series will begin Monday, Feb. 14, by Purdue and Illinois, the two Con- (
and the varsity and freshman golf ference teams that specialize in of- $00 $
squads will assist in the demon- fensive tactics which boast of fast $4. - $5.00 $27.50
strations. breaks, a maximum of shots, and at The Homburg and

Balinese Not Impressed
With Golf, Says Sarazen
NEW YORK, Jan. 26.-(jP)-Gene
Sarazen, former U.S. anid British Open
Golf champion, returned from an
around-the-world vacation trip today
with the claim that he was the first
golfer ever to show the natives of
Bali the game.
The Balinese were not greatly im-
pressed by the ancient pastime, he


least one player who is up with the
top scorers. The Boilermakers have
an offensive record of 42.5 per game
while the Illini have averaged an
even 40 marks.
But the average number of points
per game for all Conference quintets
is only 36.2. Lowest average goes to
Minnesota with 30.8 counters per
Wolverines Best Defensively
On the other side of the picture
Michigan has the best defensive rec-
ord. The Wolverines' opponents
have been able to garner only 29.3
points per game. At the other ex-
treme the Chicago squad's adversaries
have been able to mark 50.3 times on
the average.
Average defensive record for all
schools is 37 points.
All of this simply goes to prove
that the elimination of the center
jump has not speeded up the game to
any appreciable degree. A few scores
have been high, but usually this has
only occured when both squads lacked
adequate defensive ability. Those

. I

,f .

IvIlulllg4li. k "Ui KC, 1XV11114411, vv rel va u, " past week, displacing Psi Upsilon,1
'T'emp-9.-Rd d


IF -


220-yard free-style: on by Hut- last year's runners-up. Although and one who is going to be tough to * Bo,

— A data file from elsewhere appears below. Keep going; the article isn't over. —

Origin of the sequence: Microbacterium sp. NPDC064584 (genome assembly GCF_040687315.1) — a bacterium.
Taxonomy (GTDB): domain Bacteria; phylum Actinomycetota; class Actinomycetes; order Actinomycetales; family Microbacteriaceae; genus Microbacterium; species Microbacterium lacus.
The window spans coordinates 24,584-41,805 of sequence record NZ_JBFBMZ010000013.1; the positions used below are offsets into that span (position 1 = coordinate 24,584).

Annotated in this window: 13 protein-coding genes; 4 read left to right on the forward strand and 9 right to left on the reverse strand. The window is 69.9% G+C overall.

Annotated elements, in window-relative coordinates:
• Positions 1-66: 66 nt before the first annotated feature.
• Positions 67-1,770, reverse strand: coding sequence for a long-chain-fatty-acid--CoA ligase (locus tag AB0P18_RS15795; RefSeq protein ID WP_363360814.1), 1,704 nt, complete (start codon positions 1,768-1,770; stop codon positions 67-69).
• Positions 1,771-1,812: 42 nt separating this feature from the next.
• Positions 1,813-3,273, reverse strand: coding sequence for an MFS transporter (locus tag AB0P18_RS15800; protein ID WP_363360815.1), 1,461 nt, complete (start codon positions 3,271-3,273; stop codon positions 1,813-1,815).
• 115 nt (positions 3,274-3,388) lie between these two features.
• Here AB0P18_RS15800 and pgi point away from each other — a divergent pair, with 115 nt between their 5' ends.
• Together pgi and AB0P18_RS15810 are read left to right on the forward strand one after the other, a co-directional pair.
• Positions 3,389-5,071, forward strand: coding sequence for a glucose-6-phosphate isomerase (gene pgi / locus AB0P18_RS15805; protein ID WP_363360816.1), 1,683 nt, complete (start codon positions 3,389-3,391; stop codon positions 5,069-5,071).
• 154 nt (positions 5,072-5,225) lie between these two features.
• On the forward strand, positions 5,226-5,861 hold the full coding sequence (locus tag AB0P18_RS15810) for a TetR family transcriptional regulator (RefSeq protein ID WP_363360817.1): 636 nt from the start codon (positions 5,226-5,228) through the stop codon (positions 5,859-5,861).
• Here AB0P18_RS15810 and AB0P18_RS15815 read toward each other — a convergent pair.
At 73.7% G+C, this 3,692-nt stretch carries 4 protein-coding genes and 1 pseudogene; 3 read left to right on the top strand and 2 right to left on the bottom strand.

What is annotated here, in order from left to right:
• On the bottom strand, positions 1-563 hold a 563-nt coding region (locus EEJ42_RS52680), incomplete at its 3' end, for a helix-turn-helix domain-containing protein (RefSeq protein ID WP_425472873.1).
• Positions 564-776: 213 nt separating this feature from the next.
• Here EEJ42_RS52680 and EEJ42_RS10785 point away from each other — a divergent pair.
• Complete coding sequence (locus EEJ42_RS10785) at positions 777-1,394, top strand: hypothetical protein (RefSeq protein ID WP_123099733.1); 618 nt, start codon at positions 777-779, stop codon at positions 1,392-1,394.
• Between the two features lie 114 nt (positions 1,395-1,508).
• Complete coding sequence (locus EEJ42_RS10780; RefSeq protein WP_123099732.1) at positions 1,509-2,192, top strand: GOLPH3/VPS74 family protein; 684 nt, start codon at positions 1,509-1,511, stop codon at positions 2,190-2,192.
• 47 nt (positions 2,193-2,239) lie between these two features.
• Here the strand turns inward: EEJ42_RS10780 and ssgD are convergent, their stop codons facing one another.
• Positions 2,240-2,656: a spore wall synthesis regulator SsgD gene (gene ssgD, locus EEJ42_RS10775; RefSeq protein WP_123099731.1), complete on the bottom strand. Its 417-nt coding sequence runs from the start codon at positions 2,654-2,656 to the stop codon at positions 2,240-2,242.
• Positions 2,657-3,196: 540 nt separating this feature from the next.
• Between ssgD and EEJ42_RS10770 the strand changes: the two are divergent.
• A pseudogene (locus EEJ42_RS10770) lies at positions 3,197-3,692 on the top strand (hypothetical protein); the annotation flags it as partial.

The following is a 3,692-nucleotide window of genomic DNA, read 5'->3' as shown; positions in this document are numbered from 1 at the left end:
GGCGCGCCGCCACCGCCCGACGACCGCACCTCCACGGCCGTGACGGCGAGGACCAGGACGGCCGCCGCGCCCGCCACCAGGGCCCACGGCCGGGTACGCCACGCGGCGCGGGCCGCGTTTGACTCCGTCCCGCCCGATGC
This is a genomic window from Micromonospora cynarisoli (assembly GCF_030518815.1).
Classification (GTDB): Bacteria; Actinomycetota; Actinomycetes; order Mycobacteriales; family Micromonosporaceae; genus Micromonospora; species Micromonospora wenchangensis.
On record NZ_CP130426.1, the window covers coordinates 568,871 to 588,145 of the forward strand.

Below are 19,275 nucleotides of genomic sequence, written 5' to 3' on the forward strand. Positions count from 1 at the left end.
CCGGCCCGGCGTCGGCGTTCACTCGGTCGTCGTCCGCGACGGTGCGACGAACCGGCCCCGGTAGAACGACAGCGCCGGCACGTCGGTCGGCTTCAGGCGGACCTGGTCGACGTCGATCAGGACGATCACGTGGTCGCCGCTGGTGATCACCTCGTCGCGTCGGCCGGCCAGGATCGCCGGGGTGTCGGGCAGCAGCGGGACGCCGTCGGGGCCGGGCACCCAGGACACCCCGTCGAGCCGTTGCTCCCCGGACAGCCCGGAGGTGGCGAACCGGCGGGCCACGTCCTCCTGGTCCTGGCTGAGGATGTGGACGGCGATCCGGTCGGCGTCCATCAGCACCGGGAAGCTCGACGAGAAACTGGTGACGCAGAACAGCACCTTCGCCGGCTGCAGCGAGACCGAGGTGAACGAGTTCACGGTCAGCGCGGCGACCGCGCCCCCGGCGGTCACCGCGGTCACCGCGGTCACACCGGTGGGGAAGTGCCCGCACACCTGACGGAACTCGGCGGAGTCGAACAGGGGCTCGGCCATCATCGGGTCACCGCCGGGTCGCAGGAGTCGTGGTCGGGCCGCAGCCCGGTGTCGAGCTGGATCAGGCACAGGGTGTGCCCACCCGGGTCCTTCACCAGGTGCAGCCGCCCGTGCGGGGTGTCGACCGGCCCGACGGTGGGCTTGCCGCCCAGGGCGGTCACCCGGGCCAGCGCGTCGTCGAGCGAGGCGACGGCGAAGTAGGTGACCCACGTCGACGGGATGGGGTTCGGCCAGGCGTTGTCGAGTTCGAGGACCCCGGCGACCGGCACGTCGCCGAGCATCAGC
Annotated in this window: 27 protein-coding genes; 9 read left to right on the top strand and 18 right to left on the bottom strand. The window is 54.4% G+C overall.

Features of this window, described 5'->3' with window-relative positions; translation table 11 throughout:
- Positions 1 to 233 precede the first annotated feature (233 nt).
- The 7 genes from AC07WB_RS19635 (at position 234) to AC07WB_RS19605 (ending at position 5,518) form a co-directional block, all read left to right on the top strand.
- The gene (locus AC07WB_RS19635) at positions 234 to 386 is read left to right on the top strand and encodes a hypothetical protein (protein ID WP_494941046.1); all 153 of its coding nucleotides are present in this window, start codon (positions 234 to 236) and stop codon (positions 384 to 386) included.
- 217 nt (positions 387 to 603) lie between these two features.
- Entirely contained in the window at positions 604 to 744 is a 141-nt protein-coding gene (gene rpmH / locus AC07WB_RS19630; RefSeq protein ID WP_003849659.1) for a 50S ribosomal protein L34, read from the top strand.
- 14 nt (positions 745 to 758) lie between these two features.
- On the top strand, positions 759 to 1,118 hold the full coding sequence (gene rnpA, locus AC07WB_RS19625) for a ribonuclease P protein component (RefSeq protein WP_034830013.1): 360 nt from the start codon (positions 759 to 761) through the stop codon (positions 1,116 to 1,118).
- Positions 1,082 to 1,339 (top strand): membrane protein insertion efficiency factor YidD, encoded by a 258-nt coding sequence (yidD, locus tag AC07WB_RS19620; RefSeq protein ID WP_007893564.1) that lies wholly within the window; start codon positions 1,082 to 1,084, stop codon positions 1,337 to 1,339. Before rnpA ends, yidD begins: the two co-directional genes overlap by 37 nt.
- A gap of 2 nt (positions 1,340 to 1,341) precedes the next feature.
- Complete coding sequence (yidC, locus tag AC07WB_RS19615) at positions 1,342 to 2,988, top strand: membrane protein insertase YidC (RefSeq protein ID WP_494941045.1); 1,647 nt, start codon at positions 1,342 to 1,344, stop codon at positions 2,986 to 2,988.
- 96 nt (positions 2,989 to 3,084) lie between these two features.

chens-Michigan Hoyle , Michgan, they have not won a single event to, stop. In knocking out George Hil-
chens; Michigan; Holmes, Michigan, date, they are only 25 points behind lard of Jackson, Mike displayed a
second; Ruhe, State, third. Time: the leaders, showing their well-bal- terrific punch in either hand and
220.- anced all-around strength. Hillard absorbed plenty of punish-
ski,-ichar ; rscond Emmett, MT - The fraternity "Big Ten" saw ment in the 1:57 time he was among Purdue
ski, Michigan; second, Emmett, Mich- the invasion of two new members the conscious.'Midh.
igan; tie for third between W. Bell last week. Theta Chi and Sig- Jack Cashdollar escaped devalua- W.
and Ziegenfus of State. Time, 0:23.9. ma Alpha Epsilon grabbed ninth tion when he won the decision over

Ten Standings

w I tp
.5 1 206
...4 2202
...3 2196
2 2 141
2 3 182
.2 3 190,
.1 3123
.03 95

Diving: Won by Staley, Michigan;
second, Benham, Michigan; third,
Calhoun, State. Winner's points, 322.}
100-yard free-style: Won by Tom-
ski, Michigan, Emmett, Michigan,
second; P. Bell, State, third. Time,
150-yard back-stroke: Won by Mc-
Clurg, Michigan; Burke, Michigan,I
second; Carr, State, third. Time. 1:48.
200-yard breast-stroke: Won by
Creighton, Michigan; Mack, Mich-
igan, second; Brightman, State, third.
Time, 2:42.6.
440-yard free-style: Won by Hut-
chens, Michigan; Williamson, State,
second; Tesar, State, third. Time,
360-yard free-style: Won by Mich-
igan, (Tomski, Holmes, Emmett, Hut-
chens). Time 3:17.5.

and tenth places respectively,
while Delta Upsilon moved up to
eighth place and Theta Delta
Chi and Phi Kappa Sigma slid
back to the eleventh and twelvth
post. The only other change was
registered in the upper bracket,
as Theta Xi and Lambda Chi Al-
pha exchanged fifth and sixth
positions, the former advancing
and the latter receding.
Following are the flrst 10 hous
with their point totals and the
standings last year:

Clyde Procter, Ypsi Normal boy,
after both were so arm weary that
the fight was at a virtual standstill.

otp av. oav
195 34.3 32.5
145 42.5 36.2
176 33.7 29.3
172 39.2 34.4
155 35.2 38.8
157 36.4 31.4
200 38.0 40.0
260 40.0 43.3
134 30.8 33.5
151 31.7 50.3
nts; otp., op-
av., average


PUNTA GORDA, Fla., Jan. 26.-(P)
-Favorites again advanced today in
the second round of the Women's
Winter Golf Tournament. Patty Berg,
Minneapolis star, found hard going in;
her match with Mrs. Leo Walper of
Washington, D.C., but won, 4 and 2,
after being tied on the first nine.


Hamilton Business College
23rd Year Phone 7831 William at State